Colorado Public Works Journal, Spring-Summer 2023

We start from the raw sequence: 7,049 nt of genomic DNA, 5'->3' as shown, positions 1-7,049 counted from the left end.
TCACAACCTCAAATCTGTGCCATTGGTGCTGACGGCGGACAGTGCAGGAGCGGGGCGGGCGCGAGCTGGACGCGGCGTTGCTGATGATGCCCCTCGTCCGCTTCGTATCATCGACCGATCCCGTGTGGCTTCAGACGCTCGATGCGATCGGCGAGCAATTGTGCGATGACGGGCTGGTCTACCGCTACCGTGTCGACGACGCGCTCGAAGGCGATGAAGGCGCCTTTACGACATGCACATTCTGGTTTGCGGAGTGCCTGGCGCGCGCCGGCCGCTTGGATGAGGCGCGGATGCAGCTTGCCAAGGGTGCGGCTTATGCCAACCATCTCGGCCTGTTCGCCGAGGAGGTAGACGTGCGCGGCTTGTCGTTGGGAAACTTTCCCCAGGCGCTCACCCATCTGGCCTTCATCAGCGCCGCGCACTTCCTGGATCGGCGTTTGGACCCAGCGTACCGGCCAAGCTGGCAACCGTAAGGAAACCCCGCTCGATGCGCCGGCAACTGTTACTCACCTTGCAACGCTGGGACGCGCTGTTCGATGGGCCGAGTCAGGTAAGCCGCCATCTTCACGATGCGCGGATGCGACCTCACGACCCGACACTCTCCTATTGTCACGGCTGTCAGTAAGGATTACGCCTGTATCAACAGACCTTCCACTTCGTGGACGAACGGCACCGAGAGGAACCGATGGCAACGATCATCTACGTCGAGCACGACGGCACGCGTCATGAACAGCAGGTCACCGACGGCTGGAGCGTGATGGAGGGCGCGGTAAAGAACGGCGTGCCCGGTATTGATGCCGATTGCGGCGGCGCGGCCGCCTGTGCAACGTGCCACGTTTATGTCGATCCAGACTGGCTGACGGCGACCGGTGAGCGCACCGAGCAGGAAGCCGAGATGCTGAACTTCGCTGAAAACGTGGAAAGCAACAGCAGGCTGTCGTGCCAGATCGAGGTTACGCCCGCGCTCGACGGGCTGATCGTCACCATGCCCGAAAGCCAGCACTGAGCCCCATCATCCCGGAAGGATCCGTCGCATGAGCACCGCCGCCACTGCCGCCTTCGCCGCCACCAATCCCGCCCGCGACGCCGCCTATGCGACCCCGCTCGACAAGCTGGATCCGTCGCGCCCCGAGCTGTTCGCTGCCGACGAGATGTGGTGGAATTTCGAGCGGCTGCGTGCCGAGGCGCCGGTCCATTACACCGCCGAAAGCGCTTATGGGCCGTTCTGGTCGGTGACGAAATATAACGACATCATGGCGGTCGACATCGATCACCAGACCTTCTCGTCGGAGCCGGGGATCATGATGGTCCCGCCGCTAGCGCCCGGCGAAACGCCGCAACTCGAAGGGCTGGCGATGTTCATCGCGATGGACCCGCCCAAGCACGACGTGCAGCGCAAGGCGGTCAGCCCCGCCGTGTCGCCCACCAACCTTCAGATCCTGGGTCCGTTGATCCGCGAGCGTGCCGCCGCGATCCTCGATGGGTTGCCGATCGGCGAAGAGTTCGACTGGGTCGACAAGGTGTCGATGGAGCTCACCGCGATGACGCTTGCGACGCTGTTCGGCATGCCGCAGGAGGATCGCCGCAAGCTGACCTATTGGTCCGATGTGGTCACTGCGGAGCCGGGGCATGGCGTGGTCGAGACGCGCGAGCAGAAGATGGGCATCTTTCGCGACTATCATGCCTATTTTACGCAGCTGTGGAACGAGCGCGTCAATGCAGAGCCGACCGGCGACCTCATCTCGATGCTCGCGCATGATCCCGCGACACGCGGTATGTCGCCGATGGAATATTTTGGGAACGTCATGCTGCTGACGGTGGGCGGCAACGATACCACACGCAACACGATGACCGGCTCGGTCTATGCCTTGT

22┃ Colorado Public Works Journal More than an obligation, infrastructure is an opportunity. It’s a chance to make a mark, to show with lasting action that deeds matter more than words, people matter more than money, and diversity, in all forms, matters more than almost anything. At the National Western Center, energy is no exception. In fact, it’s the centerpiece of an iconic campus modernization program aimed at embracing an ethic of regeneration for the site itself. “The Sewar Heat Recovery and Central Utility Plant has to be one of the most inovative things I have ever worked on,” says Maggie Karlos of Saunders Construction. As the Project Manager for an innovative new thermal energy recovery system now serving the revitalized National Western Center campus in Denver, Karlos believes she has her hands on one of the most important projects of her career. “This system will supply 90 percent of the heating and cooling for more than a million square feet of vertical constructions using thermal energy drawn from wastewater.” Though sourcing thermal energy from either water or wastewater is not entirely new technology, doing it at this scale is certainly significant; not only as an accomplishment but in terms of what it means for the future of energy diversification and resiliency. Thermal energy exists in the water running through the sinks, toilets, showers, and appliances of buildings and homes during everyday use. After it is used that water maintains a stable temperature as it travels through One To Remember Tomorrow is here – introducing The Delgany Interceptor the sewer pipe to the wastewater treatment plant. The system captures thermal energy from the Delgany Interceptor wastewater pipeline and transfers it to clean water distribution pipes that take it to buildings at the National Western Center campus, including CSU Spur. “This system is part of National Western’s Central Utility Plant. At about 9,000 SF, the CUP is a relatively small, unassuming building, but inside there is about $15 million worth of complex heavy mechanical and electrical systems,” continues Karlos. The second of three consecutive contracts on the National Western Center campus under Saunders’ purview, the source of the energy is a 25-foot-deep, wet well at a nearby utility hole where wastewater is pulled out of the system. The wastewater is circulated through biosolids separation equipment (SHARC) within the CUP where plate and frame heat exchangers transfer heat from the wastewater to outbound pipes that serve the campus’ energy district. “Rather than each of the many buildings in this complex having independent heating and cooling systems, using a District energy system, warm water is pumped through a closed-loop network of pipes from the central plant to each building simultaneously,” Karlos shares. “The benefits include energy efficiency, a low carbon footprint, low operations costs, and reliable, resilient energy during outages. Using local, recycled energy, this project is going to eliminate the emissions equivalent to 6.6 million passenger vehicle passenger miles every year. So that’s a tremendous win. But that’s not all, there are huge wins for the community as well.” For starters, there is the obvious benefit of using a recycled, renewby Sean O’Keefe